The paper reports that tax payments are already highly concentrated, with about half of income tax revenues coming from just 3 per cent of adults, although the other main taxes, value added tax and national insurance, are much less skewed to high earners.

Another little known fact to conclude: a millionaire paid £381,000 more tax on their income between 2010 and 2015 than they did in the Labour years 2005 to 2010.

Sunday, April 26, 2015

Labour's promises for English private tenants not good enough for Wales

According to this morning's Sunday Times, Labour have announced a plan to slap a cap on rents, banning private landlords from increasing their costs by more than the rate of inflation.

Under their proposals, landlords and letting agencies will have to disclose the rent paid by the previous occupants in a bid to deter new rent rises. Future rent rises will be pegged to rising consumer price. They also propose to make the default tenancy a three-year agreement, rather than the usual six to 12 months so as to give people more certainty over what they will have to pay.

All of these matters are devolved to the Welsh Government and would benefit tenants in Wales and yet there is not a whisper of such radicalism in Labour's Renting Homes Bill, currently making its way through its first committee stage in the Welsh Assembly. In fact they are taking an opposite view.

Labour's proposal is to do away with the six months minimum tenancy, so that a landlord can effectively evict a tenant after two months. This undermines any security of tenure that a private sector tenant might have.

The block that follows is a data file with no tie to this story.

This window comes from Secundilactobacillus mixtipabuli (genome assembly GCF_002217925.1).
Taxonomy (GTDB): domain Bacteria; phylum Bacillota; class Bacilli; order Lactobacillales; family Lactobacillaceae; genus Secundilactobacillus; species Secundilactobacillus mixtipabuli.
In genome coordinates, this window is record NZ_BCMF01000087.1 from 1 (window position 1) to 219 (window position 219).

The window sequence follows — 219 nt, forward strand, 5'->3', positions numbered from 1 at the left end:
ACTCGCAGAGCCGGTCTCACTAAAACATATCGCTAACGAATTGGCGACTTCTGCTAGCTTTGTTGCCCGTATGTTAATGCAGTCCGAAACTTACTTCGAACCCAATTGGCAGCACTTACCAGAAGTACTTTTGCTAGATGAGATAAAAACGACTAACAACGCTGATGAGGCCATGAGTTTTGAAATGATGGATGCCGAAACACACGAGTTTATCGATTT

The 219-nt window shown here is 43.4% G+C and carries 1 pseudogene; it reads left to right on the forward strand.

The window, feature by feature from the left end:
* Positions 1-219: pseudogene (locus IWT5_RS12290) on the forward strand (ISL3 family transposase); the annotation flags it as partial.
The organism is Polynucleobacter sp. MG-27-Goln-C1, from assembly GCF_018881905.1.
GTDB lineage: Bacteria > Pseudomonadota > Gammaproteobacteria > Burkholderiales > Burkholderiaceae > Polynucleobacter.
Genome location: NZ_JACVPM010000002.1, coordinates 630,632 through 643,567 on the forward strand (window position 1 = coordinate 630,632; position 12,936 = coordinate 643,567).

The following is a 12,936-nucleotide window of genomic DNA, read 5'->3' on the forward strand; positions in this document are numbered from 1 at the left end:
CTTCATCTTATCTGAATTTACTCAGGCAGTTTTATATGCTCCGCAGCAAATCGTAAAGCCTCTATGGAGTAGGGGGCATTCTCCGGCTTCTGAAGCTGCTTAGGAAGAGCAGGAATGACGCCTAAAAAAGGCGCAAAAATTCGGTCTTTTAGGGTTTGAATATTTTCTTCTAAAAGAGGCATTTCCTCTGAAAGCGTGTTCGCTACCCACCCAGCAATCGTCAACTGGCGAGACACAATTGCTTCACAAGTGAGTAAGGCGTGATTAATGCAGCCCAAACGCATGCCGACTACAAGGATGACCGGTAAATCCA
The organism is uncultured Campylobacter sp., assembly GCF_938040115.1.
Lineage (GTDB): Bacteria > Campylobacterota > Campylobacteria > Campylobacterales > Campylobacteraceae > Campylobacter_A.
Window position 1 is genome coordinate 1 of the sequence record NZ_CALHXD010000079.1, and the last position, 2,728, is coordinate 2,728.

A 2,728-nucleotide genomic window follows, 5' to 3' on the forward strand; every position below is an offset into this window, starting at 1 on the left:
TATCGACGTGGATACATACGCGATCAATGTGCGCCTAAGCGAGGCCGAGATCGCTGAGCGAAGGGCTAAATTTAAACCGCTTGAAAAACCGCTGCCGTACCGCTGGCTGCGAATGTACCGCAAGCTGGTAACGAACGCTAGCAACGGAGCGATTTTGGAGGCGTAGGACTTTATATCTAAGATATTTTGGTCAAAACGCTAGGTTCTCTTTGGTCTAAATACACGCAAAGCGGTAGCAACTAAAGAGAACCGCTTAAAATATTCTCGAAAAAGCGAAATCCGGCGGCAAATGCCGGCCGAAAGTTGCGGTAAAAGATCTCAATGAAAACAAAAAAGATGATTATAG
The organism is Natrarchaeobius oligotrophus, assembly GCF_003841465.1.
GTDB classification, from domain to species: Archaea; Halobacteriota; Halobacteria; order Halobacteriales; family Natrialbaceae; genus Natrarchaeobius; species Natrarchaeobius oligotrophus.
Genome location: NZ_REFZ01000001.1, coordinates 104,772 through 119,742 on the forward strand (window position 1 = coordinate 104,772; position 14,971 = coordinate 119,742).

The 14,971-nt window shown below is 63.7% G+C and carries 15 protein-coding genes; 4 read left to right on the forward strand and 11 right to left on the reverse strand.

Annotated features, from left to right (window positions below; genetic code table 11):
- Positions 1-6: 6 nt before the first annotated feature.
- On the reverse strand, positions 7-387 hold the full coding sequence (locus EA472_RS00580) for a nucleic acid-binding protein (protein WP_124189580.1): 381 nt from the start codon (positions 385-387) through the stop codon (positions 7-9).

The reason they are giving for introducing a policy that even a Tory Housing Minister in Westminister has not countenanced over the last five years, is that it will encourage landlords to stay in or enter the market.

If Labour are taking the side of landlords in Wales, against the best interests of tenants, then what value can we put on their promises for England?

Saturday, April 25, 2015

Why does Government continue to fail at social media?

Despite avidly using social media myself I am the first to admit that it is a young person's game. It is also a very democratic media in which people vote with their feet.

If you do not capture people's imagination straight away and find a way to keep their attention then you will find that you are talking to yourself. In that respect the likes of Twitter and Facebook are not conventional marketing tools in which you can force your message onto people with persistent advertising. It is a shame that Government has not learnt that lesson.

Today's Times reports that more than £1 million of taxpayers’ money has been spent on failed social media campaigns by government departments in the past three years, including £20,000 on a Facebook promotion that only attracted 2,000 “likes”.

They say that 11 ministerial departments spent a total of £1,172,496 to promote policies and campaigns between 2012 and 2015:


The Ministry of Justice spent £20,000 on a Facebook campaign about restorative justice, while the Department for Business, Innovation and Skills paid Twitter £3,428 for two advertisements.

The House of Lords spent nearly £600 on an IT course in 2013 that was attended by one staff member.

The Cabinet Office spent the highest amount, paying £394,979 to advertise its “GREAT Britain campaign”, encouraging people to do business in the UK.

Bryony Morris, a social media strategist, said that while it was positive to see attempts to reach the public, the levels of engagement were “not good”.

“They [the departments] are wasting money, and should probably consider using a different platform,” she said.

Despite this spokesperson from the Ministry of Justice does not get it. He said: “It is crucial that we utilise all available media channels to raise the public’s awareness of important issues.”.

Well yes, but doing the same thing over and over again is not going to get better results.